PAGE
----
Go After Wealthy Tax Dodgers – Bullock


Lecturer in the Department of Economics, University of the West Indies, Collin Bullock, is suggesting that the Government target wealthy tax evaders as it embarks on tax reform measures.

“We need to go after some of the large delinquents (and) make examples of them to show that nobody is above the law,” Mr. Bullock stated during a recent interview with JIS News.

Mr. Bullock, who is a member of the Government’s Council of Economic Advisors,  said that for the reforms to be effective, the process should not only involve introducing new rates or broadening the tax base, but “collecting taxes from people, who can afford to pay, who have been living well, and who have not been paying taxes”.

"So, we’ve got to find the people who can pay and who are outside the tax net and go after those people," he stated.

He argued that once this is done, poorer people in the society “will be more comfortable with their part of the adjustment if those who can afford to pay more, and who are evading taxes, actually are bought into the tax net”.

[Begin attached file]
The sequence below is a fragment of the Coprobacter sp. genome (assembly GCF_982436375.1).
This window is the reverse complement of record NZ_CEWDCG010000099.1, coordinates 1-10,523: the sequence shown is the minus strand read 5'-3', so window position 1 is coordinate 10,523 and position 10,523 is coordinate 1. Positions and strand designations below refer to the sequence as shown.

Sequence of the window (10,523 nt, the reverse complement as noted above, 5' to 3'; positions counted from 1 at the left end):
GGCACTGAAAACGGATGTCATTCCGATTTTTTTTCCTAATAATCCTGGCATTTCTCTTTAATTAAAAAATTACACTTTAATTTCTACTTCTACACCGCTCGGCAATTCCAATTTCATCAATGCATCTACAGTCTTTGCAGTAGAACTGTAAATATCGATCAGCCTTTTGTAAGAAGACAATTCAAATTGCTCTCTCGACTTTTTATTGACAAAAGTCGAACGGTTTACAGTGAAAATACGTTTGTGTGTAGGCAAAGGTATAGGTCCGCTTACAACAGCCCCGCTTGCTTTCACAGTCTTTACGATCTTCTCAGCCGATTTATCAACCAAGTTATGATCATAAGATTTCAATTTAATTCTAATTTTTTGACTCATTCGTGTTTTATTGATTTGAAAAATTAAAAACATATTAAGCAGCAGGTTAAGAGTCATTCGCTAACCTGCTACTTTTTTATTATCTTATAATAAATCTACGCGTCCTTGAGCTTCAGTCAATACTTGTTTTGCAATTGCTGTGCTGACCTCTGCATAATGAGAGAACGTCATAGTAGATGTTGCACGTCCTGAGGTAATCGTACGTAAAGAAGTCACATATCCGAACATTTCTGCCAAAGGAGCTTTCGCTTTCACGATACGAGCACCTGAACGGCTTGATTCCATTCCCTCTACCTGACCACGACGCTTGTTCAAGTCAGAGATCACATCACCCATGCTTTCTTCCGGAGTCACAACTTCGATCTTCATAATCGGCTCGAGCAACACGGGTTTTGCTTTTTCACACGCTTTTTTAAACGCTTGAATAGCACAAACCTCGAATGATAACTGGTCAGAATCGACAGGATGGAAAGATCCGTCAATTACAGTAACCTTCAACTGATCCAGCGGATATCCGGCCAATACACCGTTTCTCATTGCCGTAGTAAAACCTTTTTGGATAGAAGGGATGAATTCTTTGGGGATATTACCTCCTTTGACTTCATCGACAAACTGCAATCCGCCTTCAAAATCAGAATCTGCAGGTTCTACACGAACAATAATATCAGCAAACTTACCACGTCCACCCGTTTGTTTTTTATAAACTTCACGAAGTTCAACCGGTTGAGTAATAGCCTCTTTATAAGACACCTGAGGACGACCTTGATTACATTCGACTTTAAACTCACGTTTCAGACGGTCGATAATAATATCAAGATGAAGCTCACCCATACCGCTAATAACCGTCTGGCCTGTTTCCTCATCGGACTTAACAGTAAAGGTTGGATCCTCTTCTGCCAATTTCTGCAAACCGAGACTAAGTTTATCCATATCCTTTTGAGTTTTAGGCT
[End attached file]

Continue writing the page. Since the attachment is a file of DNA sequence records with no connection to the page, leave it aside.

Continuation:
“That will go a long way in terms of perhaps erasing the burden on the poor and demonstrating that there is a more effective sharing of the burden of the sacrifice that we face,” he added.

Mr. Bullock pointed out that one of the reasons people do not pay taxes is because they feel they can get away with it. He said that there is now a culture of tax avoidance, and the tax dodgers are boasting to those who pay that: ‘you’re an idiot, you’re paying taxes, nobody talks to me’.”

He said he admires countries such as the United States (US) that have strict tax laws and mete out stiff penalties to tax dodgers.

“One of the things we admire about the US is the IRS (Internal Revenue Service) (where) if you don’t get your tax returns in by a certain date and so on, you are now criminally liable,” he stated. The IRS is the US government agency responsible for tax collection and tax law enforcement.                                              

Mr. Bullock further argued that “people, who can afford to pay more, should pay more.”

JIS Social